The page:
Le Pen backs down on proposed hijab ban
Far-right French candidate Marine Le Pen’s team said it was currently focused on fighting ‘Salafism’ and ‘radical Islam’ – although the ban on wearing the hijab in public spaces public remains a “long-term objective”.
Far-right presidential candidate says she will focus on closing mosques and ‘radical’ preachers [JULIEN DE ROSA/AFP via Getty]
Banning the Islamic headscarf on the street is “no longer a priority” for French far-right leader and presidential candidate Marine Le Pen, her campaign team told French media on Sunday.
The hijab ban “comes after the fight against Islamism, the closure of Salafist mosques and the reduction of their funds”, Le Pen’s campaign spokesman Sébastien Chenu told the French television channel. . BFM TV on Sunday.
“Once we shut down Salafist mosques, cut their funding, ban Salafism, believe me, we will have removed 90% of Islamic headscarves,” he added.
Le Pen is still considering banning the hijab in “all public buildings and all administrations”, Jordan Bardella, vice-president of Le Pen’s National Front, told radio. European 1 the same day.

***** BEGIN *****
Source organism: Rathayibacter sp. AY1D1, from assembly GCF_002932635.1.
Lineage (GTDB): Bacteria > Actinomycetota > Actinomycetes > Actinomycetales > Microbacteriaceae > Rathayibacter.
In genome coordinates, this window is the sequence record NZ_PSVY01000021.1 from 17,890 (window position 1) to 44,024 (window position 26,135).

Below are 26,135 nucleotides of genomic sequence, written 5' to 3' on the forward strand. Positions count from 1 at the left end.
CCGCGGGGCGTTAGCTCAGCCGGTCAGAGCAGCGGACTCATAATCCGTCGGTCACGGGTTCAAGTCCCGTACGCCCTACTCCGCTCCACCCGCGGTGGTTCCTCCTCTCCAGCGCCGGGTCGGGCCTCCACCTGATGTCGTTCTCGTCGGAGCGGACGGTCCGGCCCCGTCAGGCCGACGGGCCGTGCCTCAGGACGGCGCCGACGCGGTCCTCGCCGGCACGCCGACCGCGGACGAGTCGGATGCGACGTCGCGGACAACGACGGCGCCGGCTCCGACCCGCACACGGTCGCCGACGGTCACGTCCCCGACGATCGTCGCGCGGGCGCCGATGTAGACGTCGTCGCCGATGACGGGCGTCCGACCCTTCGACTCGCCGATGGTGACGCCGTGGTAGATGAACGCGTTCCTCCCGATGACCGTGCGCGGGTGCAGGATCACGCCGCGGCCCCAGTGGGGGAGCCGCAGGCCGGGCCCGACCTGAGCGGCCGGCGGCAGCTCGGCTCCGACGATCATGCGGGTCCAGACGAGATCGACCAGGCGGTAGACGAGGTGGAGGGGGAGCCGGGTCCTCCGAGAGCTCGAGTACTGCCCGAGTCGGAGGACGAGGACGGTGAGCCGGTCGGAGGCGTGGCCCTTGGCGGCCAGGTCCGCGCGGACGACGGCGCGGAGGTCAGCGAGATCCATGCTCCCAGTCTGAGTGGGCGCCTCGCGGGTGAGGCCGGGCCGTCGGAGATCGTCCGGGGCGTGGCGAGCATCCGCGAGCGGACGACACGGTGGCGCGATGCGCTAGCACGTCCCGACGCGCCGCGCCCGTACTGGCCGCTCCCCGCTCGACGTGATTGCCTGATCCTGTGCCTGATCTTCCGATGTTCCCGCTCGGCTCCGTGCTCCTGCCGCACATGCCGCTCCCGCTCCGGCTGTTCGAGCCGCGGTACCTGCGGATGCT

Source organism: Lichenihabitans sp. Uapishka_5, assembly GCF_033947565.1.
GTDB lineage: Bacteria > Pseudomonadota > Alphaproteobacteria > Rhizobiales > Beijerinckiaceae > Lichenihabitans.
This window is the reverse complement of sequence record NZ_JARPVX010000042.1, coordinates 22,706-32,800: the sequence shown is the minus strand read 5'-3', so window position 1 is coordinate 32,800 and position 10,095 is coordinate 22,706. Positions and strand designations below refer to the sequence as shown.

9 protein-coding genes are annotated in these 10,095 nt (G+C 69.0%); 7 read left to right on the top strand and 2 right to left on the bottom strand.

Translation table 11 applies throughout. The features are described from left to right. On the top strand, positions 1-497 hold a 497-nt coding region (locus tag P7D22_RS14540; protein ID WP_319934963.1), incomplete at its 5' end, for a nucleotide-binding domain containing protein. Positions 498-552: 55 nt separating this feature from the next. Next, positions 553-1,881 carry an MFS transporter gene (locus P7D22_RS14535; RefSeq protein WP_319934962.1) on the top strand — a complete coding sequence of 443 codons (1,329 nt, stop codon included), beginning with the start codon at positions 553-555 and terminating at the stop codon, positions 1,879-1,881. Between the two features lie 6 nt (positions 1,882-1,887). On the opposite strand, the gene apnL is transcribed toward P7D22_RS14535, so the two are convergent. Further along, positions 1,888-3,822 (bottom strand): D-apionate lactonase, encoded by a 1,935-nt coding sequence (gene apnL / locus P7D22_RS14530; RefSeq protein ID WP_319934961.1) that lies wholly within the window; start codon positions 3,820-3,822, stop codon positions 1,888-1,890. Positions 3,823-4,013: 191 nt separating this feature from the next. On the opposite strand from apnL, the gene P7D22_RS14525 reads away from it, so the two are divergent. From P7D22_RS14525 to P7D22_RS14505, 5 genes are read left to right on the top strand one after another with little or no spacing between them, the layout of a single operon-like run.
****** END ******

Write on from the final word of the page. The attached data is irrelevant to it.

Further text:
However, the ban would not extend to the streets as the presidential candidate initially announced, Bardella said – although he said banning the wearing of hijabs in public spaces would remain a “goal long-term”.
The second round of the French presidential election on April 24 will pit incumbent President Emmanuel Macron against Le Pen.
The far-right candidate has promised to drastically reduce extra-European immigration and denounced what she perceives as the growing influence of “radical” Islam in French society.
Le Pen announced days before the first round of the French presidential election, held on April 10, that she planned to ban the hijab in public if elected. Her recent reversal could signal an attempt to woo more moderate right-wing voters to support her.
Macron said last week that he opposed Le Pen’s proposal to ban the wearing of the hijab in public places.
The latest polls foreshadow a tense and close duel between the two presidential candidates.
For now, Macron is expected to win by a much smaller margin than in 2017, when he beat Le Pen by winning two-thirds of the vote.
France banned Muslim women and girls from wearing headscarves in schools in 2004.
It banned the wearing of the niqab or burqa in public in 2011.